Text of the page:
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Rote no more as you jump and swipe across new-age syllabus
SHWETA SHARMA  1st Jun 2013

Kaju in a game developed by Nayi Disha Studios

he rote learning technique which largely defines the Indian education is slowly being done away with by schools exploring newer options and hands-on techniques to infuse innovation in the process of teaching and develop cutting edge pedagogy. Such approaches help students learn concepts by 'experiencing' them, and hence absorb them better. A similar initiative, Nayi Disha, intends to help children learn through the medium of educational computer games.

Founded by Kartik Aneja, Kushal Bhagia and Kunal Chawla, Nayi Disha Studios was born out of a solo project (going by the same name) that Aneja did during his internship at Hewlett-Packard Labs, Bangalore.

"Young kids have different learning styles. Some learn by looking, some by listening and many others by moving. Our work helps children hone their respective learning styles, and because there is movement involved, kids are no longer sedentary and teachers find them more involved and focused," says Aneja.

The games, which require kinaesthetic participation from children, primarily focus on pre-school children. Fundamentally based on Howard Gardner's theory of Multiple Intelligences, it is the 3D experience that holds children's attention, resulting in better understanding. Kaju, the central character in all their games, teaches concepts like counting and addition.

Like, in Number Line Counting, Kaju is shown flying through space in his ship. He's not wearing his seatbelt, is inattentive and hence meets with an accident when his vehicle collides with a huge asteroid. He then crash lands on a Number Line, and has to make his way back to his space ship by hopping through it. Students are expected to physically hop, and make Kaju reach his vehicle. Kaju mimics a child's jump, and keeps jumping until he reaches the final number.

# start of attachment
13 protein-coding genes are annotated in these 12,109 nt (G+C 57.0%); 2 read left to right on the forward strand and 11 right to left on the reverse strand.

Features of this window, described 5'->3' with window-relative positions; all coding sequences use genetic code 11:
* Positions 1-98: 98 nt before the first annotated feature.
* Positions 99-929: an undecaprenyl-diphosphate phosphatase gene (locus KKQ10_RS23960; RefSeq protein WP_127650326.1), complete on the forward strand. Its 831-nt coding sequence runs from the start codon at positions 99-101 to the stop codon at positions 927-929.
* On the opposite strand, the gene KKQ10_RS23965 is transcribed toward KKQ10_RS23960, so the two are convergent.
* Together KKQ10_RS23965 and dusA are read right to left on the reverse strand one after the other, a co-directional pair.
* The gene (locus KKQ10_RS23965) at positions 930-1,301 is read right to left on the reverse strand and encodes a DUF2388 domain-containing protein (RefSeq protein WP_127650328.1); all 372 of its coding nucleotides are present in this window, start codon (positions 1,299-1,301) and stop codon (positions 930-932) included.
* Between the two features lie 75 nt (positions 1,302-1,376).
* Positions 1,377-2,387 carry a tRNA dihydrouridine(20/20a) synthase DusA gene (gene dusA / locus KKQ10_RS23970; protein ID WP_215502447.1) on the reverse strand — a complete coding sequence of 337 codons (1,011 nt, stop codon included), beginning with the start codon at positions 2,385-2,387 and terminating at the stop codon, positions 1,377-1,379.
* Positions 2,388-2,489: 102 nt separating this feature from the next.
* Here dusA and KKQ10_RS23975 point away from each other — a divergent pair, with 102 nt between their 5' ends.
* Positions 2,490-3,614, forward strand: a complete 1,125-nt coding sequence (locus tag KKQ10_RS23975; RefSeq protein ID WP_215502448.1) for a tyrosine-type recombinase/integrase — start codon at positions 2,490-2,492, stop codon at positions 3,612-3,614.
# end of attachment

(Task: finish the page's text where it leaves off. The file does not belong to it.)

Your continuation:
According to Bhagia it is the 'pure physical nature of the games' that make them a better learning tool than most other educational games. "We weave every lesson into a carefully crafted story that emotionally connects a child to what could be a boring and dry concept. Apart from that, our immersive game-based curriculum is thoroughly researched and designed after several rounds of consultations with researchers and educators currently in India and the United States," he says.

He further adds that the biggest problem with educational games is that they are either too educational or are purely fun, lacking the educational bit. "We back up the educational aspect with strong research. At the other end, we also spend a lot of time working on the fun element in our games. Each game's artistic quality is something that has been appreciated by several people including professors at Harvard, and senior executives at Microsoft," he says.

"Nayi Disha Studios is creating something amazing. Our teachers and students are involved with their work since the beginning as part of our innovation incubation programme. We have found that the children's engagement in the learning process results in higher retention of the concepts. Nayi Disha's games solve one of our most challenging problems as educators — to make learning an enjoyable experience," says Ashok Pandey, principal, Ahlcon International School.

Currently, Nayi Disha is launching its first set of games with the Podar group at five of their Podar Jumbo Kids Pre-schools across Mumbai and Jaipur, along with launching it at the Ahlcon International School, Delhi and the Eklavya School, Ahmedabad.

 
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